Effectiveness of a health-social partnership program for discharged non-frail older adults: a pilot study

Arkers Kwan Ching Wong, Frances Kam Yuet Wong, Jenny Sau Chun Ngai, Shirley Yu Kan Hung, Wah Chun Li

Research output: Journal article publicationJournal articleAcademic researchpeer-review

Abstract

BACKGROUND: Previous studies supporting discharged patients are hospital-based which admission criteria tend to include mainly those with complex needs and/or specific disease conditions. This study captured the service gap where these non-frail older patients might have no specific medical problem upon discharge but they might encounter residual health and social issues when returning home. METHODS: Discharged community-dwelling non-frail older adults from an emergency medical ward were recruited and randomized into either intervention (n = 37) or control (n = 38) group. The intervention group received a 12-week complex interventions that included structured assessment, health education, goal empowerment, and care coordination supported by a health-social team. The control group received usual discharge care and monthly social call. The primary outcome was health-related quality of life (HRQoL). Secondary outcomes included activities of daily living (ADL), the presence of depressive symptoms, and the use of health services. The outcomes were measured at pre-intervention (T1) and at three months post-intervention (T2). The independent t-test or the Mann-Whitney U test was used to analyze the group differences in HRQoL, ADL, and presence of depressive symptoms according to the normality of data. RESULTS: Analysis showed that the intervention group experienced a statistically significantly improvement in the mental component scale of quality of life (p = .036), activities of daily living (p = .005), and presence of depressive symptoms (p = .035) at T2 compared with at T1. No significant differences were found in the control group. CONCLUSIONS: Supporting self-care is necessary to enable community-dwelling non-frail older adults to be independent to the fullest extent possible in the community. The promising results found in this pilot study suggested that the integration of the health-social partnership into transitional care practice is effective and can be sustained in the community. Future studies can draw on these findings and maximize the integrated care quality during the transition phase. TRIAL REGISTRATION: NCT04434742 (date: 17 June 2020, retrospectively registered).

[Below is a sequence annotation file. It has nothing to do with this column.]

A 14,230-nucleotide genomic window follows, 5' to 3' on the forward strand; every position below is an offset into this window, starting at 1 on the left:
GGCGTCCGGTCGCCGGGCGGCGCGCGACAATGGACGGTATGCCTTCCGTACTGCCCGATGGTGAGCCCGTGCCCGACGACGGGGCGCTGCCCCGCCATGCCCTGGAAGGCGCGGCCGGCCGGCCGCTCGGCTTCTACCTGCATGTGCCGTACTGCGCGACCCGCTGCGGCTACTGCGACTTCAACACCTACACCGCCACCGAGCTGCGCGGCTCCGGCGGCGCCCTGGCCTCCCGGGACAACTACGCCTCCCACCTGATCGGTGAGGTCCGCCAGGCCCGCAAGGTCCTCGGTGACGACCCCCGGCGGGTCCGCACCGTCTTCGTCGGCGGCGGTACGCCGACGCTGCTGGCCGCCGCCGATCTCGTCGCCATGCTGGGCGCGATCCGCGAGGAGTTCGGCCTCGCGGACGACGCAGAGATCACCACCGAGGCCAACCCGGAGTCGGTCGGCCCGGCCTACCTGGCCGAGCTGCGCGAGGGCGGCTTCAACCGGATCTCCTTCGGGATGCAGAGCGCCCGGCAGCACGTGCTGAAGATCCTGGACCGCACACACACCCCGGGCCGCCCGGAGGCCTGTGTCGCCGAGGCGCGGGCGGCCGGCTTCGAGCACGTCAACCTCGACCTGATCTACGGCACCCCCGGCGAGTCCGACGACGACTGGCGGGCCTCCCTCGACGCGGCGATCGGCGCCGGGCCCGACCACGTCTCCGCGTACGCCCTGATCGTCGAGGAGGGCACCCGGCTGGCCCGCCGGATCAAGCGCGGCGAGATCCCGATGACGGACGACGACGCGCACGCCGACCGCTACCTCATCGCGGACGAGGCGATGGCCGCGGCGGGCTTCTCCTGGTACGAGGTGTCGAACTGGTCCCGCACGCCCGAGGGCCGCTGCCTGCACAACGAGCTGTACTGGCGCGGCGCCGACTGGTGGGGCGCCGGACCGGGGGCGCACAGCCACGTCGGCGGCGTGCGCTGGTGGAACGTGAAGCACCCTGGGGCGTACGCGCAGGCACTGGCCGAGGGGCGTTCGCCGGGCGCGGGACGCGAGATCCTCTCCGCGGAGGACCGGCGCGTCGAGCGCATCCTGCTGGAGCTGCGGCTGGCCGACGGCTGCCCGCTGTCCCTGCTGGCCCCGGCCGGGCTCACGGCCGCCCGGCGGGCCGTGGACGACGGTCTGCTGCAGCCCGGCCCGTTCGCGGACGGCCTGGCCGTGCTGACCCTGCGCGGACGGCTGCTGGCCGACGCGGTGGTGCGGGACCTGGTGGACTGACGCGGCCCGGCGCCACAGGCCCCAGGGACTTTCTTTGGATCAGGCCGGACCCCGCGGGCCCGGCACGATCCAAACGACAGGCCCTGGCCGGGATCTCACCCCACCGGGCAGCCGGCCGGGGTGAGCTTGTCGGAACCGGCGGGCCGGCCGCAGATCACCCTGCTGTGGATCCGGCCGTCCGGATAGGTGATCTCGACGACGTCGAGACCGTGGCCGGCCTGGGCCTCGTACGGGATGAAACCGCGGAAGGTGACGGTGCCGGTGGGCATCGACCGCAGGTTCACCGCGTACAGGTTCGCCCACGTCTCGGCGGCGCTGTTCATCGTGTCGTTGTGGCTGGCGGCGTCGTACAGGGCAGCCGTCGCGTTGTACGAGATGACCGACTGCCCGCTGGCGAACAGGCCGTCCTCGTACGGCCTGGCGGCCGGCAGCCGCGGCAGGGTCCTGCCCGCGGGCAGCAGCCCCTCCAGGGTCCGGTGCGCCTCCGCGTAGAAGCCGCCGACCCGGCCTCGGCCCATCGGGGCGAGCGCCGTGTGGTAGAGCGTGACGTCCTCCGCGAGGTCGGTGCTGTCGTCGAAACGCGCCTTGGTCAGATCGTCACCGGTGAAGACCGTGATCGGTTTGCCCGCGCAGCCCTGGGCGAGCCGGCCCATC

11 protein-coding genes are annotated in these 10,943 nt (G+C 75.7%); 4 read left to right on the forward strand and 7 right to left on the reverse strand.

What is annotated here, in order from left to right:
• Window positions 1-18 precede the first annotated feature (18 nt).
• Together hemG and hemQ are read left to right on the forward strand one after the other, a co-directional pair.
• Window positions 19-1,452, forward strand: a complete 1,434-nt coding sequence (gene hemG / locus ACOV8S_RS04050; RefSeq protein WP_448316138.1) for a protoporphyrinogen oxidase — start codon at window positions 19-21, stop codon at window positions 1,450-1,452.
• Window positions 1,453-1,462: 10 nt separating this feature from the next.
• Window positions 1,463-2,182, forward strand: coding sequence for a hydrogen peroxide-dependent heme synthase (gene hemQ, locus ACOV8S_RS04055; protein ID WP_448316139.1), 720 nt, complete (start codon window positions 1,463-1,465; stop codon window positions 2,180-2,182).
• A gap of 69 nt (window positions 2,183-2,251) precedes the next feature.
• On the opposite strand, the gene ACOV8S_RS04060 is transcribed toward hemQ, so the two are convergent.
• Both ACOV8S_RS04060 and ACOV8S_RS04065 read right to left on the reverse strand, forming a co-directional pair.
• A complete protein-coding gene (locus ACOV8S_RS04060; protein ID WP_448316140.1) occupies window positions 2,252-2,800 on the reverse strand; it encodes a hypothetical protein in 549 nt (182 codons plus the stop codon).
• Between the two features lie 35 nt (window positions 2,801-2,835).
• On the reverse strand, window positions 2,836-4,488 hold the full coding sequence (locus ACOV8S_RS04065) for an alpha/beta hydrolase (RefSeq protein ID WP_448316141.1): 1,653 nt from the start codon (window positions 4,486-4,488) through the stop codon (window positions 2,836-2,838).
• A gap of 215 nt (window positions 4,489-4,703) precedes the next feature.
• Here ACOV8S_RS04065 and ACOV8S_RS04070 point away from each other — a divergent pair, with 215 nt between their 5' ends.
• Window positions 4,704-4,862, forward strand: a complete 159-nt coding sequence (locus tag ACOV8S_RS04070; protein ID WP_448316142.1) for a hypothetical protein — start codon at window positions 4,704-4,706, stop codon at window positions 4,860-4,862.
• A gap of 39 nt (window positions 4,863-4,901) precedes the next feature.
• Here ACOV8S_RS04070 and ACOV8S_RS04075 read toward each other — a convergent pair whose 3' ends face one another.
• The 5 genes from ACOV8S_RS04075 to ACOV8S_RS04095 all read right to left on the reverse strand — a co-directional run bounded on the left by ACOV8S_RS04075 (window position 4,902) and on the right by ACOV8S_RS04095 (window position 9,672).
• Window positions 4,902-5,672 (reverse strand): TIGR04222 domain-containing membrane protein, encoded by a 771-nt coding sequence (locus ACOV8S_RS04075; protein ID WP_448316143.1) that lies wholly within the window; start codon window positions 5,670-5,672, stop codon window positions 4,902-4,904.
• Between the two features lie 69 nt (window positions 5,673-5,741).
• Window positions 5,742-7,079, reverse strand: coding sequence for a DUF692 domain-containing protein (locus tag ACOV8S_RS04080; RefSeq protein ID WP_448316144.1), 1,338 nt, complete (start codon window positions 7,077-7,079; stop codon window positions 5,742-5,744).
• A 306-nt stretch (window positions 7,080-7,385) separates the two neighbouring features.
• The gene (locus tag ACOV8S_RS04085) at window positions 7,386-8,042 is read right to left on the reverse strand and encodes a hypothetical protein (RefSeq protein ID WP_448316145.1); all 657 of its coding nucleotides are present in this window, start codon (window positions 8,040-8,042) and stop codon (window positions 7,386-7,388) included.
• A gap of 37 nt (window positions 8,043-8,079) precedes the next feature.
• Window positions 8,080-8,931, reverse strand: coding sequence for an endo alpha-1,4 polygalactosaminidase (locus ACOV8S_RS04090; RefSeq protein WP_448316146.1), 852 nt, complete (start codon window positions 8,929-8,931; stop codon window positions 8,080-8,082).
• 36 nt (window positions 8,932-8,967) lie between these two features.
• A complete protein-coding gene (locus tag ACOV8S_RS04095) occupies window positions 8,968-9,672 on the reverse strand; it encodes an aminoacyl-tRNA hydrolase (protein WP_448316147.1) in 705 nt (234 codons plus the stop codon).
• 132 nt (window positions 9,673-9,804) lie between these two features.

Original languageEnglish
Article number339
Pages (from-to)339
Number of pages1
JournalBMC Geriatrics
Volume20
Issue number1
DOIs
Publication statusPublished - 10 Sep 2020

Keywords

  • Community-dwelling older adults
  • Health-social partnership
  • Non-frail
  • Self-care

ASJC Scopus subject areas

  • Geriatrics and Gerontology

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